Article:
The luck of the draw this week gave me Robert Louis Stevenson’s short story, “The Bottle Imp”, another “sell your soul to the devil” story. It has some similarities to Oscar Wilde’s “The Fisherman and His Soul” which I read a few weeks ago. Stevenson’s story is not as wordy as Wilde’s but it is longer than most of the short stories I’ve read.
I was pleasantly surprised to find that this story takes place in Hawaii. Between Jack London, Joseph Conrad and Herman Melville, I’ve grown to enjoy stories from the South Seas set in the mid nineteenth century. Stevenson’s novel Treasure Island is on my agenda sometime in the near future.
The imp in the bottle grants wishes to whoever owns him; however, if the owner of the bottle dies while still in possession of the bottle imp, he spends the afterlife in eternal damnation. If the owner sells the bottle imp, he must do so at a loss – selling it for less than he paid for it. If he attempts to gain a profit from the sale, the bottle imp returns to him.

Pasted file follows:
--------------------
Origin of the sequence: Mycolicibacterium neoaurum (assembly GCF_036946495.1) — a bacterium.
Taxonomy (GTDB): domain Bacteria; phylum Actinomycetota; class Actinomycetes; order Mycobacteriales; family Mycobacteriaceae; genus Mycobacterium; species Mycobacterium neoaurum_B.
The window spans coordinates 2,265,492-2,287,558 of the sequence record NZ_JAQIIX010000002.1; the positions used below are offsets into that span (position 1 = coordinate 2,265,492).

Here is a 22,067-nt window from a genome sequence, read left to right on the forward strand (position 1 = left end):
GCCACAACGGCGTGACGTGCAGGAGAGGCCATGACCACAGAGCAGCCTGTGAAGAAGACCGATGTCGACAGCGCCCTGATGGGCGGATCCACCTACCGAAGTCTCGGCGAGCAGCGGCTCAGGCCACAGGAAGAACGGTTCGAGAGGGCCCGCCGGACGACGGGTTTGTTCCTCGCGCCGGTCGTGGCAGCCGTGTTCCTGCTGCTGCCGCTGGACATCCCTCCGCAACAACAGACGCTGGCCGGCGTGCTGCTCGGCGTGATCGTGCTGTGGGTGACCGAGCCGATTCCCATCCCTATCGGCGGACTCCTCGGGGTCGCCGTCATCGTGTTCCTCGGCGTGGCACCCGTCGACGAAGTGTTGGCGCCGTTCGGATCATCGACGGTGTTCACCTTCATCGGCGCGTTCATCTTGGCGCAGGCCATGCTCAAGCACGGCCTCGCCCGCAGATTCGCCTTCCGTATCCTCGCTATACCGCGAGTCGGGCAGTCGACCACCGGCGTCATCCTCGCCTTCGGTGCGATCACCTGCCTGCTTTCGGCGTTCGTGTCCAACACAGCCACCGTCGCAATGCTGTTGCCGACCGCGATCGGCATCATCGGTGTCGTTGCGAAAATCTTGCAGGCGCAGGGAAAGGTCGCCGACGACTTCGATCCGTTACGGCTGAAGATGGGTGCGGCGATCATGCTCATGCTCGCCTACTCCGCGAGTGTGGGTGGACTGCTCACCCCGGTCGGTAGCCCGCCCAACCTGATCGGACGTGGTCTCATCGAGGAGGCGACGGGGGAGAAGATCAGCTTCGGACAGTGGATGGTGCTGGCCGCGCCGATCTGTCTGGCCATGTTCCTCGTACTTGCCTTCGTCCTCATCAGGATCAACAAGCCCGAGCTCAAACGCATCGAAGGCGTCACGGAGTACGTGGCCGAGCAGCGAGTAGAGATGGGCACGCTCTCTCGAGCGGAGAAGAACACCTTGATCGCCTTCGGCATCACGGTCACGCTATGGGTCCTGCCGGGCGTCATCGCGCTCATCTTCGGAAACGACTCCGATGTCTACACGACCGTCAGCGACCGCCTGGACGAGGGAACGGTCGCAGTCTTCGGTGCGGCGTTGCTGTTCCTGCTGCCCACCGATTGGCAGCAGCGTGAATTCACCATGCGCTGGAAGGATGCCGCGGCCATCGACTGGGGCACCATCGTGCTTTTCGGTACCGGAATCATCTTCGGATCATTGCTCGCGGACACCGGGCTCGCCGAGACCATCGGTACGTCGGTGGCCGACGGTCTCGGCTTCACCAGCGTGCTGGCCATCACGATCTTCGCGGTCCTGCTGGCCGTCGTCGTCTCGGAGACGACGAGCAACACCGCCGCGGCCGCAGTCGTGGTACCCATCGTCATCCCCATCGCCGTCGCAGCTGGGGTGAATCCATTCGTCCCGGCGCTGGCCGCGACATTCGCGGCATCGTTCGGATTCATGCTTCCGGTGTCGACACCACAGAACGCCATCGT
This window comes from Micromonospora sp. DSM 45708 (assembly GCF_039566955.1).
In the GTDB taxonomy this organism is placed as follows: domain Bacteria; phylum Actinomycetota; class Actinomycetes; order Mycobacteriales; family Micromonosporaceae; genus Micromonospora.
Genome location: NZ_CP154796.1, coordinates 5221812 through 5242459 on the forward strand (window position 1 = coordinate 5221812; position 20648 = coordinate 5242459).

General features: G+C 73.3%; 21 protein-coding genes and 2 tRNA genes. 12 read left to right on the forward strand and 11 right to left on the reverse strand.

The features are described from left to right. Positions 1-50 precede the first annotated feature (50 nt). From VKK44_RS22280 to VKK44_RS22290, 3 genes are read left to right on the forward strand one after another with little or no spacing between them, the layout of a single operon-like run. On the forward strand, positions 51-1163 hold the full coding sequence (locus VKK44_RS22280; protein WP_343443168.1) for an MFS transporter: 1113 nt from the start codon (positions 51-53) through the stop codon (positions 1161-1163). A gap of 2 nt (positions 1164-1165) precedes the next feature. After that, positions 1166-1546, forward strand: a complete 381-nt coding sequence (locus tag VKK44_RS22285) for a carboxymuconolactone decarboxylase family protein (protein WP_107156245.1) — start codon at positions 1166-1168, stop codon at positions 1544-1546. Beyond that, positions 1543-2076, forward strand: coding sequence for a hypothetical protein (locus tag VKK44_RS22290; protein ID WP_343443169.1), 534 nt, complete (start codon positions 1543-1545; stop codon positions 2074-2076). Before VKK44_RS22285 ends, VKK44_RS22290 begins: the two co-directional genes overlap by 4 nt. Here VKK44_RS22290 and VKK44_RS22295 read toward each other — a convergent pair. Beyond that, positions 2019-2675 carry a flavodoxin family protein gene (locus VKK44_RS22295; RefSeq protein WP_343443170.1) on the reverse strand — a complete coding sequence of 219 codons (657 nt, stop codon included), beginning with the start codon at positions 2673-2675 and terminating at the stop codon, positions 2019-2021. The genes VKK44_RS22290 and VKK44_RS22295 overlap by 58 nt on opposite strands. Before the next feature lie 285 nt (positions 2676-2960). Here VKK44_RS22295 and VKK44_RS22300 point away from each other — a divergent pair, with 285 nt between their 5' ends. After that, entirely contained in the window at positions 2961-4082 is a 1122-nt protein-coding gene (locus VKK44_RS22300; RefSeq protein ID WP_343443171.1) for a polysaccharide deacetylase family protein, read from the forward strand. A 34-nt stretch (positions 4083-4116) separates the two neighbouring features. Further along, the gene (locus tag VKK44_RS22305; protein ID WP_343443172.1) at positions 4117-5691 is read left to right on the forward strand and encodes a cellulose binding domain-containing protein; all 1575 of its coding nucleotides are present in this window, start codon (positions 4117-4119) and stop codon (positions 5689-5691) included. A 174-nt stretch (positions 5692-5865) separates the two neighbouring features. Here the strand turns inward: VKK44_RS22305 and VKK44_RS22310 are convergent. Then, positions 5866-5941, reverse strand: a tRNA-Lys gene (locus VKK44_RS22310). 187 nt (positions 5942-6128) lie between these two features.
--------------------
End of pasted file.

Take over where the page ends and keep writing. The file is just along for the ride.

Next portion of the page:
At the beginning of the story, I found these “rules” governing the bottle imp somewhat complicated. Keawe uses the bottle to build an expensive house, be healed of a dreaded disease and to gain the love of his life, Kokua. He passes the bottle around to a few friends, but ultimately it ends up back in his hands. The aspect of the story that I enjoyed the most came as the bottle imp gradually decreased in value – as it would given its rules. Keawe and Kokua didn’t question what might happen when the value of the bottle imp dropped below the lowest denomination of cash.
The story asks the same question most of these “sell your soul to the devil” stories ask. What price is one willing to pay for the granting of their deepest desires? This story, though, ends with a small, but humorous, twist. This is another story I found in Stories and Poems For Highly Intelligent Children of All Ages collected by Harold Bloom.